And of course, fresh wasabi! I was really tempted to buy it just because I have never had fresh wasabi before. The wasabi we eat at sushi restaurants are actually not wasabi, but colored horseradish. It gives similar anti-bacterial effect but from a little research on the internet it was said that wasabi is supposed to be less offensive than horseradish.

Another shop that attracted me was a wagashi (traditional Japanese sweets and snacks) shop. They're really beautiful and they cost only 150 yen per piece.

Unfortunately I didn't bring enough money and thanks to that expensive sushi I was really tight on budget.

There was a small shrine within the Fish Market called the Suijinja (or water shrine). I can't really read the description but from what I can read the shrine is related to a water god.

I also found shops that sell flowers like chrysanthemum. I'm not sure what they are used for but I think they are used in making wagashi. 

Close to the Fish Market lies another bigger shrine called Namiyoke Inari Shrine.

The lanterns actually said names of foods, like on the bottom right of the picture below. The smaller letters mean "tuna" and "fried egg/omelet". The bigger letters are probably names of shops in Tsukiji, but I'm not too sure about it either.

There was a cute stone that says "egg mound" there.

And while I was there I tried my luck by buying an omikuji (fortune telling paper), and hey, it says "big luck"!! :D

By the time I was done exploring the area around the Fish Market it was already 9 a.m. so I finally could enter the Seafood Wholesalers Area. There were a lot of seafood that I haven't seen before.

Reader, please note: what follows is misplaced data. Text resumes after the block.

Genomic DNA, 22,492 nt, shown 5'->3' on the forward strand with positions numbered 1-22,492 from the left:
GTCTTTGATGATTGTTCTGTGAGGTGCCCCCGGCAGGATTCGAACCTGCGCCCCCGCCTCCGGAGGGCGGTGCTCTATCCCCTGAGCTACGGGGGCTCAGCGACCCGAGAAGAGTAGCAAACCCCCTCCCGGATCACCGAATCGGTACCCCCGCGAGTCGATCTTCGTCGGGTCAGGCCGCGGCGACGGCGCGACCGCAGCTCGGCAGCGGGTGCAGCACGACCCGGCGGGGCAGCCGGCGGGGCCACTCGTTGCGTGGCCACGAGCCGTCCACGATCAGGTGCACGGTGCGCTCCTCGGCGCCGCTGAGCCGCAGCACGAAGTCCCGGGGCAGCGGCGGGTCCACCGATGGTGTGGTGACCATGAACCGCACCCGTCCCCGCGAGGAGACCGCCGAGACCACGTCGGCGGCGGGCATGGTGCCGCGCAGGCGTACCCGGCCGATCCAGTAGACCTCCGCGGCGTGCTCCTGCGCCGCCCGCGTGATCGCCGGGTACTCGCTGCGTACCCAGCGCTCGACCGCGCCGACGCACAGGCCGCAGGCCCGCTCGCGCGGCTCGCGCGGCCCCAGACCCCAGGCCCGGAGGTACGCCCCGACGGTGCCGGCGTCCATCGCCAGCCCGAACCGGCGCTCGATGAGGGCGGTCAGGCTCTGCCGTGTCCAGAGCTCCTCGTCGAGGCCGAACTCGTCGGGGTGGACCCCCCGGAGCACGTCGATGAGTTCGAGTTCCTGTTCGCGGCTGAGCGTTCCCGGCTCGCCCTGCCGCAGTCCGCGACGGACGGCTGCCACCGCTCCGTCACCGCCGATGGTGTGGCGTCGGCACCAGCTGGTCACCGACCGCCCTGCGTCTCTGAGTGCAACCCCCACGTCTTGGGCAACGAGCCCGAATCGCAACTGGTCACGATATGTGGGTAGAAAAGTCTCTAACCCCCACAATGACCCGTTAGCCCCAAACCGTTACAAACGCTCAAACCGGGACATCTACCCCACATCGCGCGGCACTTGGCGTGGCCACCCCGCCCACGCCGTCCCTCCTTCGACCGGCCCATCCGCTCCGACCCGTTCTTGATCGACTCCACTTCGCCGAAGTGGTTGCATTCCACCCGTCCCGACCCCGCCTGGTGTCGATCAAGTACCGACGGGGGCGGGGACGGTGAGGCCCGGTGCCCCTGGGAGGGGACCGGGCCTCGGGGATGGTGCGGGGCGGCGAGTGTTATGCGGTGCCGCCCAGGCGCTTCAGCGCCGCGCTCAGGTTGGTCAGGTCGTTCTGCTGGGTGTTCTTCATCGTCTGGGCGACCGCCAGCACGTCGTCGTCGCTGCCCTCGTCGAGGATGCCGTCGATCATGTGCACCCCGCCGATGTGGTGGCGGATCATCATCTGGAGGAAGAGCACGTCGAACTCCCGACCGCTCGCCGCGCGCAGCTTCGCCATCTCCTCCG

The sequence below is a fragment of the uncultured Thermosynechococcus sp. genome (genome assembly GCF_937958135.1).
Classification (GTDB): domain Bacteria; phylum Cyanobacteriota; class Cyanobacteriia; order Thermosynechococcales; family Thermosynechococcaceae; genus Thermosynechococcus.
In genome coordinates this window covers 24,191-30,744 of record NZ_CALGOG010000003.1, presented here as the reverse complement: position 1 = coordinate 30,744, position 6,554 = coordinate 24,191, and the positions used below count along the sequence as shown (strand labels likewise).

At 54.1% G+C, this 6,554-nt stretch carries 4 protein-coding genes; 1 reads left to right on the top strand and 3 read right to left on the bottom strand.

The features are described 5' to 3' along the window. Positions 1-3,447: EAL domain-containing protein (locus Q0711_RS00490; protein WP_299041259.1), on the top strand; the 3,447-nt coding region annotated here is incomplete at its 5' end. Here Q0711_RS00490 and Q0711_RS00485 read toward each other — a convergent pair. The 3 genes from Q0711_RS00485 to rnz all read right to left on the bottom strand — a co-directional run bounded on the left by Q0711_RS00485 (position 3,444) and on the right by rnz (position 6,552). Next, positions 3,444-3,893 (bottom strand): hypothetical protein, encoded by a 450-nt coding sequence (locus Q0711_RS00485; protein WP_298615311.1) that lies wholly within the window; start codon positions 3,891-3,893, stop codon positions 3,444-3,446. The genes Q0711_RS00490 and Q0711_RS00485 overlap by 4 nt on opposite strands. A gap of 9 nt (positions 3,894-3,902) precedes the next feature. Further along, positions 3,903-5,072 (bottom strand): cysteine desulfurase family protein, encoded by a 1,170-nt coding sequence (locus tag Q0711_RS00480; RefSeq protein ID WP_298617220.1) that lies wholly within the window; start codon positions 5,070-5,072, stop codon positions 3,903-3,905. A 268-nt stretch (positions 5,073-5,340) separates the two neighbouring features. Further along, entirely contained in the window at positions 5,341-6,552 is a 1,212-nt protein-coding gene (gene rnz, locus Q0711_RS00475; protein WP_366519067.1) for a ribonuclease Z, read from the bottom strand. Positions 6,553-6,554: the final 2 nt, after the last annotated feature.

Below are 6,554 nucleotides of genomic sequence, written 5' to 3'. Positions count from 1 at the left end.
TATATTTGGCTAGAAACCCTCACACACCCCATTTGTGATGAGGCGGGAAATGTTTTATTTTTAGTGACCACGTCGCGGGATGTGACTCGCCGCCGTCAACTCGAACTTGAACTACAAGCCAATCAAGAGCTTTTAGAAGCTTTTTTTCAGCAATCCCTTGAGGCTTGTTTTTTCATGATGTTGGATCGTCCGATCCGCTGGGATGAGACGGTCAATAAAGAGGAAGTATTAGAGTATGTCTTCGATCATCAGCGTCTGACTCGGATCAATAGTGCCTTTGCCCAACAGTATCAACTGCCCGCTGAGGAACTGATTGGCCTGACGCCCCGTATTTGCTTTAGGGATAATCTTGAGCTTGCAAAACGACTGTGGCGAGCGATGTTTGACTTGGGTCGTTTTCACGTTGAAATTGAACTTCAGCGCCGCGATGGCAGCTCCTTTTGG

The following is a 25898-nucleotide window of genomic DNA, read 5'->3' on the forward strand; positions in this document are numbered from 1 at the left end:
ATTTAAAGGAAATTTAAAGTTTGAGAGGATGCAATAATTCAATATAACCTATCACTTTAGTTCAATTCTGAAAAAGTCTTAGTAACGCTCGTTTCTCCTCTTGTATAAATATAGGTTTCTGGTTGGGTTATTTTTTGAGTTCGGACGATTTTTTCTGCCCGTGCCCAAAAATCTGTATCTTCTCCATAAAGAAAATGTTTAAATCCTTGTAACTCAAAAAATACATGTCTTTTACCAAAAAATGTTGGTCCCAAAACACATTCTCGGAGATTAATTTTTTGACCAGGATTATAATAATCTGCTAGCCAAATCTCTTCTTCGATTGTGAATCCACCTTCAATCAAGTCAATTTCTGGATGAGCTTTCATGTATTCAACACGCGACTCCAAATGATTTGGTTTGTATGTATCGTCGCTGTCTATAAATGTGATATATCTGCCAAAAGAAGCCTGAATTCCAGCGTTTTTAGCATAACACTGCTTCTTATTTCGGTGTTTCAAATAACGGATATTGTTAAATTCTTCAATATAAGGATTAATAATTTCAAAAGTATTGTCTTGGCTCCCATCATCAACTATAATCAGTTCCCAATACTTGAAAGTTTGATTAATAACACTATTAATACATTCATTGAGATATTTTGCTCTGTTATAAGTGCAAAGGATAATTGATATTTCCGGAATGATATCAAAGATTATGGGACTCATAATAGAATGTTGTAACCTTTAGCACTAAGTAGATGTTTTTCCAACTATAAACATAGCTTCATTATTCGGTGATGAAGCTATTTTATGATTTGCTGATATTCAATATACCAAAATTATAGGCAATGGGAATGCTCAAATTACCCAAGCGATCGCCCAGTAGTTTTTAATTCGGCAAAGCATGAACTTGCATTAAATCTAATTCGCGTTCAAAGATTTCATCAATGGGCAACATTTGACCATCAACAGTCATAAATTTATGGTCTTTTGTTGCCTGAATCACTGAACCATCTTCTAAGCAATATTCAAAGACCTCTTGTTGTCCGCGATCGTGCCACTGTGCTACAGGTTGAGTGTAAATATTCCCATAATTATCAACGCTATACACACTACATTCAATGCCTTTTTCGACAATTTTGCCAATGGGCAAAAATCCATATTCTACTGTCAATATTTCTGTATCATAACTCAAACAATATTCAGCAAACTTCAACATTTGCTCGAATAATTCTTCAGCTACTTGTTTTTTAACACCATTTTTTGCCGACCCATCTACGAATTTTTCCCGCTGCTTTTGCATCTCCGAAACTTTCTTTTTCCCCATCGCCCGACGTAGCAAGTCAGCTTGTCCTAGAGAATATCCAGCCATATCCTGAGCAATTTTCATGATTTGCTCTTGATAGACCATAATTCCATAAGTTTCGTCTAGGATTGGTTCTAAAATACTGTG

And since the main attraction here was maguro (tuna), there were lots of shops selling fresh tuna. They look really gorgeous:

Well, continuing with weird stuffs like Hokkaido hotate:

Tsukiji Fish Market is pretty huge, but it's very easy to navigate around. Plus, there was a big map in English posted at the entrance of the Fish Market.

And if you're the type who probably could get lost easily, the policeman who are stationed at the Fish Market entrance actually gives out a free map of the Fish Market, written in both Japanese and English.

Below is the enlarged version of the map:

Because I came too early no shops were open but as I headed back towards the station I noticed a whole section of shops filled with lots of people. I guess another big attraction in Tsukiji is yakitamago. There were quite a number of yakitamago specialty shops there.

This kushi tamago (egg on a stick) is actually very delicious and it costs 100 yen. If you have the chance and you could find this store (sorry I don't know the exact location because I was just wandering aimlessly this morning), by all means please try it :)

And I'm sorry that my phone failed me at such a critical moment. The picture was blurred >.<

Anther yakitamago shop allows its customer to try making their own yakitamago. It looked fun :)

 And close to the station there's this very delicious-looking gyuudon with very unique sauce.

I want to try it next time I go to Tsukiji (if I have a chance to go back haha). Tsukiji is a very interesting place!